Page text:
The theory that flowering in plants might be triggered by day length was first published in 1852. The first experimental results came from J. Tournois, 1910, who observed that Cannabis sativa flowered under short-day conditions. Perhaps the results by Kleba, 1918, seemed contradictory when he found that leeks would flower under continued light. At last, Garner et al, in 1920, established that photoperiods determined the onset of flowering in most plants. They planted seeds at regular intervals but found that flowering from different batches occurred close to the same dates in Spring or Autumn - at about the same day length.

It was also found that to induce flowering, some plants require a maximum and others a minimum day length. Some plants are day length independent and flowering is brought about by other factors, e.g. maturity, breaking of drought. Many tropical plants respond to the slight day length variation at 5 - 15° latitude. Some plants will flower only in a 50-mile belt of latitude. It seems that it is the dark cycle which is important. Short interruption of the dark period can prevent flowering, whereas interruption of the day period is inconsequential.

Our visible light has wave characteristics midway between radio waves (long) and X-rays (short). Plants respond to our visible light range, especially to the red and the far-red portion of the spectrum. Artificially, a mixture of fluorescent tubes and incandescent lamps can provide a fair balance of the important red and far-red portion of the spectrum.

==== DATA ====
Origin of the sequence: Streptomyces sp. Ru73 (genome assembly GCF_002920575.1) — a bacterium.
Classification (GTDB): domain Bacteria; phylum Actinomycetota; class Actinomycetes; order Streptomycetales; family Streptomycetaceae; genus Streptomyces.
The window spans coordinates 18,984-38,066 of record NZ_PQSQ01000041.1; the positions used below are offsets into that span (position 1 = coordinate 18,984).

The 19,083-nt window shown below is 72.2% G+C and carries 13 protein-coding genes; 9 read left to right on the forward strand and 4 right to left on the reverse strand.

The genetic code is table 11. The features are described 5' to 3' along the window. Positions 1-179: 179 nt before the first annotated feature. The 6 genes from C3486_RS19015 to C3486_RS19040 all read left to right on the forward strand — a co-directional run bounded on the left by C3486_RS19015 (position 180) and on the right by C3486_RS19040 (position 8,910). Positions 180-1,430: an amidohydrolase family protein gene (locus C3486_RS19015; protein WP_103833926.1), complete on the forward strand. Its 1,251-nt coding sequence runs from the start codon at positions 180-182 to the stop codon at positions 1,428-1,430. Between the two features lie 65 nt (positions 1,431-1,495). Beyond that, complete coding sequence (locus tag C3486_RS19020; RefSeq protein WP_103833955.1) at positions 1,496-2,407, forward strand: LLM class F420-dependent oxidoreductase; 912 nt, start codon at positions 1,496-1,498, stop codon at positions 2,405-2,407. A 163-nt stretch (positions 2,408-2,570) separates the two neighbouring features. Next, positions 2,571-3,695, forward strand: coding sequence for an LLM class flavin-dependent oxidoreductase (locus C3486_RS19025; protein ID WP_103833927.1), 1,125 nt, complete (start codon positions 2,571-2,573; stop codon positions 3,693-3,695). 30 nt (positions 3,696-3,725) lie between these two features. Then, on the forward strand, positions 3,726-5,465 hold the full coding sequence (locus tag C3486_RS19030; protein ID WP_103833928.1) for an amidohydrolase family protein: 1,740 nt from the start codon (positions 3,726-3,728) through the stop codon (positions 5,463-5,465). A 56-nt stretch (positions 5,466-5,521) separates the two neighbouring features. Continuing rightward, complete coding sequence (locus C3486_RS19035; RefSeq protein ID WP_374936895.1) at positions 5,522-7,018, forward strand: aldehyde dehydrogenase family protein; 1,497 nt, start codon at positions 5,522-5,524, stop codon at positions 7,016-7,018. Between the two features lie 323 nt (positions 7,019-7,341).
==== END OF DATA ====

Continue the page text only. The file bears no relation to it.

More recent work has shown that plants produce a substance called phytochrome which has two interconvertible forms. Irradiation with red light converts it to the far-red absorbing form (Pfr) and irradiation with far-red light converts it to the red-absorbing form (Pr). In the dark, the Pfr form is slowly converted to the Pr form or broken down.

At nightfall, most of the phytochrome is in the Pfr form and the time required for this to disappear may act as a timing device or 'hour glass'. Flowering in short-day plants requires the Pfr to be at a low concentration, achieved only after a certain minimum period of darkness. On the other hand, flowering in long-day plants occurs when Pfr is at a high concentration, a condition that occurs only up to a certain maximum period of darkness. The balance between Pr and Pfr is very sensitive to low light intensities and may be affected by full-moon light.

Phytochrome production takes place in the plant leaves. Experiments exposing only one leaf to light have shown that the plant will still flower. More amazingly, this experiment permits measurements of the time required to start the formation of an inflorescence. The message to flower moves at 50 cm/hr in short-day plants and 2 cm/hr in long-day plants. However, phytochrome is only a timing device and remains in the leaf - the messenger presumably is a hormone. Unfortunately, this messenger has yet to be found. Plants might be willing subjects - but they don't yield their secrets easily.

Dr. P. Brownell
(From a talk to the Townsville R.F.C. 28th October 1981. Precis by Jim Darley)

DATE: November 1981

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